Aug 29

Was Beck’s “Restoring Honor” Rally truely an insult to MLK?

I had the chance yesterday to watch Glenn Beck’s “Restoring Honor” Rally, on what would be the 47th Anniversary of Dr. Martin Luther King, Jr’s famous “I Have a Dream” speech.

Beck chose the Lincoln Memorial site of the rally as it is situated amongst the many monuments to Washington, Jefferson and Veterans of our many conflicts.  The rally itself was billed as non-political, and non-partisan in nature.  The selection of the date, according to Beck, was purely coincidental, and the fact of it being the anniversary of the speech was overlooked until after the date was publicly announced.

Rev. Al Sharpton and many members of the NAACP considered the Rally an attempt to overshadow the historical significance of King’s speech, and planned a counter-event to honor the legacy of King.

After seeing the event, the speakers did not bring up politics, even Sarah Palin making the remark that

“Now I’ve been asked to come speak today not as a politician, no, something more.  Something much more.  I’ve been asked to speak as the mother of a soldier.  And I am proud of that distinction.”

She then proceeded to introduce three military veterans who truly showed bravery and honor in serving their country.

Three great Americans were recognized for demonstrating the core values that Beck has been discussing this year of Faith, Hope, and Charity. That was followed by Dr. Alveda King, niece of MLK.  She spoke of her families’ legacy in the battle for civil rights.  Joining her on stage was a number of religious figures, and her portion of the program included Christian music, and reading of the gospel.  She concluded with her own “I have a dream” speech:

Beck returned to the stage with what could really be called a sermon, more than a speech.  At it’s conclusion, he was joined on stage by more than 200 Ministers, Clerics, Rabbi’s and other religious leaders.  They concluded with “Amazing Grace” and a prayer.

In the end, it concluded with no campaigning, no politicians (other than Palin), and no attacks on the current administration.  It really felt more like an old-fashioned church revival than anything.

The audience even carried out what they carried in, leaving the National Park Service with much less work to do afterwards:

So was Rev. Sharpton right, I think not.  Lets look at a few points:

First, no one own’s the day.  Things happen in history, and we commemorate the day, but we don’t prevent other historical events.  July 4th is always the celebration of Independence.  December 7th with the attack on Pearl Harbor, September 11th for the attacks on New York and Washington, DC.  No, August 28th has other historical events associated with it, not just King’s Speech: This Day in History: August 28th.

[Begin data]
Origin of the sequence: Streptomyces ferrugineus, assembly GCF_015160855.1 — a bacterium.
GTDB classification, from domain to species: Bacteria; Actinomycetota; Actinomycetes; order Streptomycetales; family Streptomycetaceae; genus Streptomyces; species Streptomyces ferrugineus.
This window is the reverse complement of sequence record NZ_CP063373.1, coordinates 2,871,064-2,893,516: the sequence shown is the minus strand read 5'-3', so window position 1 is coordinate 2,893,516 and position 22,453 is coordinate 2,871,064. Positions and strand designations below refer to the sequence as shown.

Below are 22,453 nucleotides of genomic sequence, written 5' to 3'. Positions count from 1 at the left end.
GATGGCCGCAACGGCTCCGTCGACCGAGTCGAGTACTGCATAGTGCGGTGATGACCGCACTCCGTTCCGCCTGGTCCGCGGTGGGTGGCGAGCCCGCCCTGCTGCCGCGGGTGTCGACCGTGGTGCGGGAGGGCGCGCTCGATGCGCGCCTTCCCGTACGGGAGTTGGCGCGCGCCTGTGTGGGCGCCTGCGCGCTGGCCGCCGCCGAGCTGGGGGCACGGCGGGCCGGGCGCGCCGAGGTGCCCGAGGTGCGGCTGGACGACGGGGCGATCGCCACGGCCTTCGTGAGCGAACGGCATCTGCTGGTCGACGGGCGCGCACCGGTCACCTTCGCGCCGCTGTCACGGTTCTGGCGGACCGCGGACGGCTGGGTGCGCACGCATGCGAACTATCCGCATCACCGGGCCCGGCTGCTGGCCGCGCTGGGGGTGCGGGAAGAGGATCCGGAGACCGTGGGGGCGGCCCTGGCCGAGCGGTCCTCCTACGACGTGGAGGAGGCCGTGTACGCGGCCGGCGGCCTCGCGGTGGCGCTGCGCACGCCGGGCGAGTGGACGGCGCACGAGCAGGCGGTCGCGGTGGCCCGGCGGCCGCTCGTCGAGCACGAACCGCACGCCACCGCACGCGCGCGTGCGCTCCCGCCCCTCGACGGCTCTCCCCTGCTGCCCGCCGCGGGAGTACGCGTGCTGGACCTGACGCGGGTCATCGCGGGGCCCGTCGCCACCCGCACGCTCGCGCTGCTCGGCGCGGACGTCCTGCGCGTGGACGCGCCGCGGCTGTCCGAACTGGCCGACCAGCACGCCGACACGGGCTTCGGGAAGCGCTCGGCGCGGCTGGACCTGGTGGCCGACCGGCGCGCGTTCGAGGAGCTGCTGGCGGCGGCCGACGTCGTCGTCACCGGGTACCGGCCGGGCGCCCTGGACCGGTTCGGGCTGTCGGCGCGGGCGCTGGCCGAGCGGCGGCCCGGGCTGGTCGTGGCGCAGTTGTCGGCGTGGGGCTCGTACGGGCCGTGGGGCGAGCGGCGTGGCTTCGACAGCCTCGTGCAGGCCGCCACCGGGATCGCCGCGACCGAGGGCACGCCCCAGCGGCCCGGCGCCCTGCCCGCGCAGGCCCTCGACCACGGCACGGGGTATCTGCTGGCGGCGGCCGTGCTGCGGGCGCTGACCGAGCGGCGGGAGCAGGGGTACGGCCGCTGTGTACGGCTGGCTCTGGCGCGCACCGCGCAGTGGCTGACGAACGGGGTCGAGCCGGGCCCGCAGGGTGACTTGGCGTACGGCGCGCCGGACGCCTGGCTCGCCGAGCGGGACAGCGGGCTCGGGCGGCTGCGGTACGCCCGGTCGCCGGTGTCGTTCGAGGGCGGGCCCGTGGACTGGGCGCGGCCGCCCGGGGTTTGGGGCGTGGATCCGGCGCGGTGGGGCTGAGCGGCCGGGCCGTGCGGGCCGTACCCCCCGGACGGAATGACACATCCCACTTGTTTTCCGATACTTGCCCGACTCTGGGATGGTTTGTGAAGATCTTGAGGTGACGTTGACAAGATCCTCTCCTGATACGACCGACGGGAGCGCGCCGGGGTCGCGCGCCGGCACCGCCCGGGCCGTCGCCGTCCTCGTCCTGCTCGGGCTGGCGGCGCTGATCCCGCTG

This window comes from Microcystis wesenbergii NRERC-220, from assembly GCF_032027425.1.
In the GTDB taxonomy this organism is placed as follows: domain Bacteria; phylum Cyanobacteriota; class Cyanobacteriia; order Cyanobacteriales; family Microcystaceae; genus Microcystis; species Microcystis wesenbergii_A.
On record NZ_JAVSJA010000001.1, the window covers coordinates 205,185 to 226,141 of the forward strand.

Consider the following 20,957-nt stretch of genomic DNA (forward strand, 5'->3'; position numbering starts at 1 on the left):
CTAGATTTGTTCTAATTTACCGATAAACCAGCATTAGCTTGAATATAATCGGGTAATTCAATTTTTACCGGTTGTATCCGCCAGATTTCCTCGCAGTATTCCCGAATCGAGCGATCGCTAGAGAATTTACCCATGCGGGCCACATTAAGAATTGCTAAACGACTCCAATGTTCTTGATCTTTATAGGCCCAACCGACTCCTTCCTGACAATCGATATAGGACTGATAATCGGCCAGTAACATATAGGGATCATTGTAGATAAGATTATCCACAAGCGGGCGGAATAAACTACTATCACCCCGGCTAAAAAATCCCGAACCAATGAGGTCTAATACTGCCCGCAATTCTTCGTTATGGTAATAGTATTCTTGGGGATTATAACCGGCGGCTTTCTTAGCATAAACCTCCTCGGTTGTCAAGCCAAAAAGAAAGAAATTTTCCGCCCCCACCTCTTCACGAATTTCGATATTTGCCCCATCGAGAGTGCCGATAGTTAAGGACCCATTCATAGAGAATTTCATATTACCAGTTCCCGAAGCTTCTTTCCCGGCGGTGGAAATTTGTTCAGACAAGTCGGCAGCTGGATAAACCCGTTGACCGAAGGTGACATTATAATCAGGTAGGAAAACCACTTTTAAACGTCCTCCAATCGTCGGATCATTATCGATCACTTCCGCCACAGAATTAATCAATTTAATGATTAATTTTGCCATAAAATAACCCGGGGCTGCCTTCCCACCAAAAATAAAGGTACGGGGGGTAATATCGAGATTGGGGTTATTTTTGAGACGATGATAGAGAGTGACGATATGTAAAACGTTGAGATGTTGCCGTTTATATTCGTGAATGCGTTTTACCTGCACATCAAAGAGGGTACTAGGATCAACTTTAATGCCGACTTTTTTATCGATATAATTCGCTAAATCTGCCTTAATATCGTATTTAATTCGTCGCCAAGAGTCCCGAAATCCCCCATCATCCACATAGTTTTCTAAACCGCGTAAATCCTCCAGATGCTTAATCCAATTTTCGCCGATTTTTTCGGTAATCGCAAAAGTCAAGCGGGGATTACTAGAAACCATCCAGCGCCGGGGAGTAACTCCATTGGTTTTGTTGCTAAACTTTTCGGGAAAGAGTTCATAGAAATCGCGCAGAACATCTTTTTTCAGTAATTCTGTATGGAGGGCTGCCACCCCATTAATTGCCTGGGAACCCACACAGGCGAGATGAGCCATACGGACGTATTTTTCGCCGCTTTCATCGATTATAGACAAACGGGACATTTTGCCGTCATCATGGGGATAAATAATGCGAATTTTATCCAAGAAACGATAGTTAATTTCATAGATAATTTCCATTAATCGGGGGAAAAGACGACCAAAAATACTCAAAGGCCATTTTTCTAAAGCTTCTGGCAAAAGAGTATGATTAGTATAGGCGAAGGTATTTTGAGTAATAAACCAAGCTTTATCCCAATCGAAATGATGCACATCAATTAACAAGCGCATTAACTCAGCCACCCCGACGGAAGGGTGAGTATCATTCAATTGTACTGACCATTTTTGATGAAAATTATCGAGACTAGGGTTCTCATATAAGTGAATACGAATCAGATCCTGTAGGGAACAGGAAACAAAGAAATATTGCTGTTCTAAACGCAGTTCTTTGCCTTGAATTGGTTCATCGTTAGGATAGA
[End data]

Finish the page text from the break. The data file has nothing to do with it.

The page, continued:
Beck respected King by staging his event below Lincoln Memorial Circle, while King’s speech was on the first landing below the Memorial itself.

I believe that MLK would not recognize what has become of the NAACP.  In his day, it stood for equality and fairness.  Today the NAACP has a tendency of elevating themselves above all others, and when that doesn’t happen, shouting racism.  In fact, if you look at the events 47 years ago, Dr. King was joined on stage by Charlton Heston, Joan Baez and Bob Dylan.  Beck’s event paralleled that, with all colors and religions represented.

Over the last 100 years, we’ve lost our way with our religious beliefs.  With organizations like the ACLU and Atheists trying to remove references to God and our religion in daily life, it is time for a great awakening.  Beck’s event could be considered a catalyst for such an awakening.  This country was founded on the beliefs of God and freedom of religion.  It’s time to remind those groups that our founding fathers believed in God, much like MLK did:

And when this happens, when we allow freedom to ring, when we let it ring from every village and every hamlet, from every state and every city, we will be able to speed up that day when all of God’s children, black men and white men, Jews and Gentiles, Protestants and Catholics, will be able to join hands and sing in the words of the old Negro spiritual, “Free at last! free at last! thank God Almighty, we are free at last!”

— Dr. Martin Luther King, Jr., September 28, 1963

In all honesty, I think that if you take MLK for what he said and what he believed in,  the events at the front of the Lincoln Memorial would make him look down upon us from the heavens and smile at what has become of this country.  We may still have a ways to go for all parts of his dream to be fulfilled, but we are getting there.

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